Ernakulam and Kozhikode districts in Kerala are witnessing a rising number of COVID-19 cases, which was creating an alarming situation for the entire state, said Chief Minister Pinarayi Vijayan at a press meet on Wednesday. Ernakulam recorded 5,287 new COVID-19 cases on Wednesday, while Kozhikode reported 4,327. On Tuesday, Kozhikode had more than 5,000 new cases and Ernakulam had 4,270. The latter has also reported the highest active patient count in the state at 43,853, while Kozhikode has 37,825.
In recent days, District Collector S Suhas has asked all private hospitals in the Ernakulam district to set up first-line treatment centres (FLTCs) for category A patients (asymptomatic or mild cases) as cases surge. No other district in the state is treating more than 30,000 patients currently.
The state has also asked private hospitals to set aside 25% of beds for COVID-19 patients, but some of the hospitals have allotted more than the required percentage. However, last week still saw many hospitals in Ernakulam reporting ICU beds and ventilators nearing capacity. In some instances, patients had to return from private hospitals due to lack of ventilators. There is a fear that the cases will overwhelm the healthcare system.
âPrivate hospitals reported that ICU beds and ventilators are full. We can set up first-line treatment centres, but what would happen to patients who belong to Category C (persons requiring hospital treatment)? It is concerning but as of now, we can manage,â a government medical officer in Ernakulam said.
âIn the second wave, symptomatic patients are higher and some have more breathing trouble. That is why FLTCs will not be sufficient," he added.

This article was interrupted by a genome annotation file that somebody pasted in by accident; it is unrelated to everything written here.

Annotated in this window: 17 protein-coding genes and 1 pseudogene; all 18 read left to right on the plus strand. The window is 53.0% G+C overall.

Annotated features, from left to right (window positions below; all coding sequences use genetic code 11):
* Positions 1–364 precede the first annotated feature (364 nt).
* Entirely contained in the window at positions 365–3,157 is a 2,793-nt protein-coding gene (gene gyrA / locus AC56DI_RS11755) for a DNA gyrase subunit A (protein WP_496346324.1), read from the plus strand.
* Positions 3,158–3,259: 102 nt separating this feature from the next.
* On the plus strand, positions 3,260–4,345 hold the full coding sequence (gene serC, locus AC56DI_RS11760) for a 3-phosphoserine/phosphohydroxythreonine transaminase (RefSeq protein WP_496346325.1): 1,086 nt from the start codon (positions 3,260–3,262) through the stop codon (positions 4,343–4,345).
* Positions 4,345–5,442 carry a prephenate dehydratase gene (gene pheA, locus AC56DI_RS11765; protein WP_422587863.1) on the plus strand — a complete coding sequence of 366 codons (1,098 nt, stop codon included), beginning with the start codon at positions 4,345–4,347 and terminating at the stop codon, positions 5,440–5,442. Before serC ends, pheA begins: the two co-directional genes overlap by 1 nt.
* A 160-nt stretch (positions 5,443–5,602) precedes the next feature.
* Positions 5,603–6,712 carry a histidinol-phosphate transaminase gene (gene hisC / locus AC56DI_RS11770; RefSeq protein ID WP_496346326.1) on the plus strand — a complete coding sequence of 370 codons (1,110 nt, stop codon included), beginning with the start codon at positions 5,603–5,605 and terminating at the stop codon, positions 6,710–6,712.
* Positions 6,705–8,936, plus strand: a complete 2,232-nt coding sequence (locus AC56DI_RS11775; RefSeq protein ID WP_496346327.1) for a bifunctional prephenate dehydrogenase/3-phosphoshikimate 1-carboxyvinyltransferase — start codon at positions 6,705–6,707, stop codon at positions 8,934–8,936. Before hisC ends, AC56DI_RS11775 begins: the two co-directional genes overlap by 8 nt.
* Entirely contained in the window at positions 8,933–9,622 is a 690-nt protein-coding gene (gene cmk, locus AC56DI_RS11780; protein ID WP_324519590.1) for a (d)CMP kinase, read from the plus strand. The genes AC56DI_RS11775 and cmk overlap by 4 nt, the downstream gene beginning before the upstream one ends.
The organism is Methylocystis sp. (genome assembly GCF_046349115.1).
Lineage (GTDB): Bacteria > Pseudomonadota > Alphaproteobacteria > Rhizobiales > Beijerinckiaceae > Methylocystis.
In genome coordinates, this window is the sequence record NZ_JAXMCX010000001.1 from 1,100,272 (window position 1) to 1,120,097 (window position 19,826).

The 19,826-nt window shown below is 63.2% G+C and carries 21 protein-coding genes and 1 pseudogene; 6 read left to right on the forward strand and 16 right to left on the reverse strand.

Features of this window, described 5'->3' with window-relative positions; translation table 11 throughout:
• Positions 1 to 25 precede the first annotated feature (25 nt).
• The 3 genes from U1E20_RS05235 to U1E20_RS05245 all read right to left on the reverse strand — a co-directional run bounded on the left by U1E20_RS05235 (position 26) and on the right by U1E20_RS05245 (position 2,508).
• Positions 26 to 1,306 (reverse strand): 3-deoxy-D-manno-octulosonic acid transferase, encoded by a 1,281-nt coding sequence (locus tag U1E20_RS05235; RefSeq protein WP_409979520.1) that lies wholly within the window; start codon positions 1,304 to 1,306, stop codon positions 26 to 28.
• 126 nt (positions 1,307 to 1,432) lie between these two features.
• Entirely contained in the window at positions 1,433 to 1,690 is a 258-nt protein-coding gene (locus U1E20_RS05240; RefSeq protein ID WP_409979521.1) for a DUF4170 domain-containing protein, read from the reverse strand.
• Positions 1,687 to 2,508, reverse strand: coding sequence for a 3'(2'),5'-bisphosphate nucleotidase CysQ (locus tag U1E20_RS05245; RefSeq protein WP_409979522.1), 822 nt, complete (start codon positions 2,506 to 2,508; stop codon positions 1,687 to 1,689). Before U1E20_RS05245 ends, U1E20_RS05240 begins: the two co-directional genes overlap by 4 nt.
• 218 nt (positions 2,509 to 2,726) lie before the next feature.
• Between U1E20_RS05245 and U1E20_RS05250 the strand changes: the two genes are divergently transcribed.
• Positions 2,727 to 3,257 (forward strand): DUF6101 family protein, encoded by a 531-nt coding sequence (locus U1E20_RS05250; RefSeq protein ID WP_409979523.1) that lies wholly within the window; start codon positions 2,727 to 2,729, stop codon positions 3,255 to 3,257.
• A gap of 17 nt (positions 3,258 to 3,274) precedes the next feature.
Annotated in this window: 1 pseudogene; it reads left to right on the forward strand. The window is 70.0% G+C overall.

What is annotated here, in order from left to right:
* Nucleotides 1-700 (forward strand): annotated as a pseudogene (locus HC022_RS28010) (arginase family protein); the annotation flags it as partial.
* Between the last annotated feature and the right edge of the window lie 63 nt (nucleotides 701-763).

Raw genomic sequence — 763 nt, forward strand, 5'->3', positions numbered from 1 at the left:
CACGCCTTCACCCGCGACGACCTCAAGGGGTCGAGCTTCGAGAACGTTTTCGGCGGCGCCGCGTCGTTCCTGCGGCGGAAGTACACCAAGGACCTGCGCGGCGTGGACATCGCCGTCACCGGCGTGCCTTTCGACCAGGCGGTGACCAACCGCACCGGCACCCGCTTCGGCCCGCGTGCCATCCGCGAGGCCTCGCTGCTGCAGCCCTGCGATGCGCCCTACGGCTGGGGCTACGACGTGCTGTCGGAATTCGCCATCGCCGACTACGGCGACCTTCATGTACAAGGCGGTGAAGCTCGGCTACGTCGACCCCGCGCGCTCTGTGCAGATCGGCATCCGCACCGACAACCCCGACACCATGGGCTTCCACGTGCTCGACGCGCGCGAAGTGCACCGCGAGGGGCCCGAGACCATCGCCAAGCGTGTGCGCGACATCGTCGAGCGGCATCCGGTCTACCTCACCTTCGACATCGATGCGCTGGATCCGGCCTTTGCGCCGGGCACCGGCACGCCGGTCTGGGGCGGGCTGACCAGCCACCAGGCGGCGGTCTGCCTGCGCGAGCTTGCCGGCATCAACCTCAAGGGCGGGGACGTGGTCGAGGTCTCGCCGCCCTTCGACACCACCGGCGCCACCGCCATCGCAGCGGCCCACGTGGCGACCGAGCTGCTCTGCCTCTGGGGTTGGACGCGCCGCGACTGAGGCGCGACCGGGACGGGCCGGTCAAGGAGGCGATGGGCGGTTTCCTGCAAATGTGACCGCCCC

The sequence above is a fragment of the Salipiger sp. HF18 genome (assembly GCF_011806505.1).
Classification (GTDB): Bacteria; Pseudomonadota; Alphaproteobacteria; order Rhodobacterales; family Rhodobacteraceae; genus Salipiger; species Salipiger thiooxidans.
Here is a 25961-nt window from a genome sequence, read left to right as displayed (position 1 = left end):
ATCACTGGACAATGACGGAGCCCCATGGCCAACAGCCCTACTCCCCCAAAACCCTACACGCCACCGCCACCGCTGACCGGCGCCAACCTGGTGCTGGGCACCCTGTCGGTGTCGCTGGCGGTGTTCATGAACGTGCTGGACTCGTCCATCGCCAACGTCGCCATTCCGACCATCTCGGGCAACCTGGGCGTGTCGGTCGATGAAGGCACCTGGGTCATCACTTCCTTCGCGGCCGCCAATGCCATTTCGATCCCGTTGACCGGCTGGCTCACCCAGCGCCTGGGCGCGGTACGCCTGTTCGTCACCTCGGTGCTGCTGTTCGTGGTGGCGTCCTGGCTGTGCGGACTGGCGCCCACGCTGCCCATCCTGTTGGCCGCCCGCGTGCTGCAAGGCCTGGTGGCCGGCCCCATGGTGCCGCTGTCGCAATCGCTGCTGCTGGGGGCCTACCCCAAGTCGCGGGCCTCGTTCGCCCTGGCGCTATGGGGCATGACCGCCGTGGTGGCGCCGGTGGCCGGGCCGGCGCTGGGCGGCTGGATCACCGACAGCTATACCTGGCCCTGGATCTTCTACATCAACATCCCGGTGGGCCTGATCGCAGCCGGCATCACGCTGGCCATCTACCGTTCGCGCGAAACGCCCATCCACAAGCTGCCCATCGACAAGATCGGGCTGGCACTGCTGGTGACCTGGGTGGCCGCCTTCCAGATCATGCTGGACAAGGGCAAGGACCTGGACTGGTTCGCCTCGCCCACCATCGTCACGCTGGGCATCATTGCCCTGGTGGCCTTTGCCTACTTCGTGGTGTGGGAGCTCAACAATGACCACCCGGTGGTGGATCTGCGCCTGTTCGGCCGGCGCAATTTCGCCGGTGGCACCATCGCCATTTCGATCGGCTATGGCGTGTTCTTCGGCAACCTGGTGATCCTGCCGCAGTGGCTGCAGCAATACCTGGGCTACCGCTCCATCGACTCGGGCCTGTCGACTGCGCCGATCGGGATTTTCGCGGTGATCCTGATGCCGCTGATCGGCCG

In Kozhikode, the situation is also severe and the test positivity rate is around 26%. The district has decided to convert a few schools into FLTCs. The 10 local bodies of Olavanna, Velom, Peruvayal, Chemanchery, Kadalundy, Mavoor, Feroke, Panangad, Ulliyeri and Kakkodi have recorded TPRs of more than 30%, and are considered âcritical local self-government institutions (LSGIs)â. Lockdown-like restrictions have been imposed in various areas as of Wednesday, and police have been charged with patrolling to check for breach of COVID-19 protocol.
"It is very difficult to get a bed in the hospitals of the district. In government hospitals, we have 2200 ventilators and 2560 ICU beds. 40% of ventilators are already used and 60% of ICU beds are also occupied. If this situation continues for some more days, it will be full," Dr Muraleedharan M, vice-president of the Indian Medical Association in Kerala North zone told TNM.
He noted that in many cases, people do not have severe symptoms but rush to the hospital out of fear, even though hospital treatment is not necessary.
"People panic and run to the hospital. We can remain at home, we can have a pulse oximeter and a thermometer. Patients can check two times a day. Only when oxygen levels are below 93, they should go to a hospital. Otherwise they can be at home. Our healthcare system will collapse if people panic like this," he said.
He also stated that doctors on the frontline have yet to receive facilities towards better treatment that the IMA had requested. He said the IMA had recommended a lockdown in the state to stop the spread of cases. "A short lockdown will help to strengthen the healthcare system," he said